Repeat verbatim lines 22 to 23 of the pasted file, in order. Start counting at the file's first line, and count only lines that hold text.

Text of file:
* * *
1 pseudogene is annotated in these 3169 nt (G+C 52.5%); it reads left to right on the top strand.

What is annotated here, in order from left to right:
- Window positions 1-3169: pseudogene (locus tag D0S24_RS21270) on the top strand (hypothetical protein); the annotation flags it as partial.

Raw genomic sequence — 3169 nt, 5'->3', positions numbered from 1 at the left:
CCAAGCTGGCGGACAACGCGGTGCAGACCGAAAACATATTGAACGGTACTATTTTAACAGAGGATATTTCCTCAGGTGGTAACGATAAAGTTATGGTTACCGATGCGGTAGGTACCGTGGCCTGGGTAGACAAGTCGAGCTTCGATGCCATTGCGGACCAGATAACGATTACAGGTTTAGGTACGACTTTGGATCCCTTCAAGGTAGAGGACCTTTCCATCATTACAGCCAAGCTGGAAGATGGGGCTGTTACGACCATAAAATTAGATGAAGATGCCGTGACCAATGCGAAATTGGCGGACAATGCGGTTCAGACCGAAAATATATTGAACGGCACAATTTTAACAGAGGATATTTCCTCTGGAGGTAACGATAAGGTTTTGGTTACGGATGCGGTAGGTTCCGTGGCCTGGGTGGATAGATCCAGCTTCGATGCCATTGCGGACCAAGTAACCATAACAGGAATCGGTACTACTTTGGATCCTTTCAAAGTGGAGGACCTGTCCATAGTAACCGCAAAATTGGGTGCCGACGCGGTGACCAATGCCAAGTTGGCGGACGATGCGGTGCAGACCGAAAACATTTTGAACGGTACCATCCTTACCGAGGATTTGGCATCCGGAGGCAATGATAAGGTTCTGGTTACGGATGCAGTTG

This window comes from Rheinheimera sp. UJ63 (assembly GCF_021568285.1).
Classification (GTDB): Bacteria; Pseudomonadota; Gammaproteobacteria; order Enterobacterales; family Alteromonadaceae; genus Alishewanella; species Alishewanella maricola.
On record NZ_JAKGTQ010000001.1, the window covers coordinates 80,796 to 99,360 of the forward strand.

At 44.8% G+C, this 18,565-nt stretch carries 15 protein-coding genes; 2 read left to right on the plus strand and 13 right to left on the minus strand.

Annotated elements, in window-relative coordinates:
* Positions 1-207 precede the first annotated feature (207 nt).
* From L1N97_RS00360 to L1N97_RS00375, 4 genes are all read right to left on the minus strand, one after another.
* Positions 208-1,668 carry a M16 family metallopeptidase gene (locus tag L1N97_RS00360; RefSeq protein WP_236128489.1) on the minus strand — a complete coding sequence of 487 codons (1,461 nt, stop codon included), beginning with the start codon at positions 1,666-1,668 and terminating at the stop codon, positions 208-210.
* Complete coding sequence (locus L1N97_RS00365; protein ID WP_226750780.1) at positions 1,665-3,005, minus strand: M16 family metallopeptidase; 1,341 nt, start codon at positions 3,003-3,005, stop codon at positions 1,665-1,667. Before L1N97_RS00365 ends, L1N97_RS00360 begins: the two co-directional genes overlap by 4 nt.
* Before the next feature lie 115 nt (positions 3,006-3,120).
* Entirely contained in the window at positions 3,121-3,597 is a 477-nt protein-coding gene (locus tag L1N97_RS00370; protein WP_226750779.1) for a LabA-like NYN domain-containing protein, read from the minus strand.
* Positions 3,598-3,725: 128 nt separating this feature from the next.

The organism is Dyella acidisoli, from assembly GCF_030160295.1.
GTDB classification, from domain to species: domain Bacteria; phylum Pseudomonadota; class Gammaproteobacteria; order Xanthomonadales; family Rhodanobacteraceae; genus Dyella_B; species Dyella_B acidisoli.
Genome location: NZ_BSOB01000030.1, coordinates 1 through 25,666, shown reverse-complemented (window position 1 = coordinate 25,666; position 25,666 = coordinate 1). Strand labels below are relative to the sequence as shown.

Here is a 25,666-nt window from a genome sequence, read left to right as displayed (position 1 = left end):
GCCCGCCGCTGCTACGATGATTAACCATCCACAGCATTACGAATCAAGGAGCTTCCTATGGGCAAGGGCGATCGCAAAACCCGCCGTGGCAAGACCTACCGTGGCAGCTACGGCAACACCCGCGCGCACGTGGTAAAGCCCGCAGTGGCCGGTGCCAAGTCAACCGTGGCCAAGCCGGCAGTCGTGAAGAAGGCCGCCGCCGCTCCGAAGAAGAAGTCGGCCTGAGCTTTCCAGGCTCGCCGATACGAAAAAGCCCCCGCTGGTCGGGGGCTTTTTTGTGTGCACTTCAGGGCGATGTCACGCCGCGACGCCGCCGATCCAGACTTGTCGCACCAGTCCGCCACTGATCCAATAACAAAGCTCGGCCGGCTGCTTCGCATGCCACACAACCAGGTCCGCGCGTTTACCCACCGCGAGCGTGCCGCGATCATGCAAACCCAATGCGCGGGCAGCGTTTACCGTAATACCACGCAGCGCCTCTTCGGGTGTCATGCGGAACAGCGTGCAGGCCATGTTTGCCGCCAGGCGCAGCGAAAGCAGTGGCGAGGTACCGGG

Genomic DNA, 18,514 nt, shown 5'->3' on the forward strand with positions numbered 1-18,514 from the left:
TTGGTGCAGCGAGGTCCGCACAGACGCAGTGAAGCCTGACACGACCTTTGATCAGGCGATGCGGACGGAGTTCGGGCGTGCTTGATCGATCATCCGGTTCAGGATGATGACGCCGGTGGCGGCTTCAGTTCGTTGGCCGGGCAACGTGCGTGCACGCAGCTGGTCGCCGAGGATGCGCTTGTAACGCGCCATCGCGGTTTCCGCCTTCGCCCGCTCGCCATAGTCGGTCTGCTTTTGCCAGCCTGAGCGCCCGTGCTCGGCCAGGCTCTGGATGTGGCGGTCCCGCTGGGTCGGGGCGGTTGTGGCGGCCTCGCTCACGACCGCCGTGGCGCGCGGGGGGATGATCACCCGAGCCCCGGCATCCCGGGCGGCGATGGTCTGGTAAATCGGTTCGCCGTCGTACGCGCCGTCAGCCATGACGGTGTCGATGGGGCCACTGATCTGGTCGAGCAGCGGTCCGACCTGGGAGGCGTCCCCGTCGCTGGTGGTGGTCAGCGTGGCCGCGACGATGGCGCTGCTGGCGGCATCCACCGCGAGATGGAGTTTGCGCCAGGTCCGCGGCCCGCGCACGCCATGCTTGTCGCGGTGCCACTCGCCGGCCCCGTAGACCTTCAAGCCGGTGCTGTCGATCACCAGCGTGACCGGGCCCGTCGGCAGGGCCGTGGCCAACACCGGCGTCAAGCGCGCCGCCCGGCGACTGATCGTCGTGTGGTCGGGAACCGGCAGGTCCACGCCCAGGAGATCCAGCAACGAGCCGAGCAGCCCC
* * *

GCCCGCCGCTGCTACGATGATTAACCATCCACAGCATTACGAATCAAGGAGCTTCCTATGGGCAAGGGCGATCGCAAAACCCGCCGTGGCAAGACCTACCGTGGCAGCTACGGCAACACCCGCGCGCACGTGGTAAAGCCCGCAGTGGCCGGTGCCAAGTCAACCGTGGCCAAGCCGGCAGTCGTGAAGAAGGCCGCCGCCGCTCCGAAGAAGAAGTCGGCCTGAGCTTTCCAGGCTCGCCGATACGAAAAAGCCCCCGCTGGTCGGGGGCTTTTTTGTGTGCACTTCAGGGCGATGTCACGCCGCGACGCCGCCGATCCAGACTTGTCGCACCAGTCCGCCACTGATCCAATAACAAAGCTCGGCCGGCTGCTTCGCATGCCACACAACCAGGTCCGCGCGTTTACCCACCGCGAGCGTGCCGCGATCATGCAAACCCAATGCGCGGGCAGCGTTTACCGTAATACCACGCAGCGCCTCTTCGGGTGTCATGCGGAACAGCGTGCAGGCCATGTTTGCCGCCAGGCGCAGCGAAAGCAGTGGCGAGGTACCGGG

Genomic DNA, 18,514 nt, shown 5'->3' on the forward strand with positions numbered 1-18,514 from the left: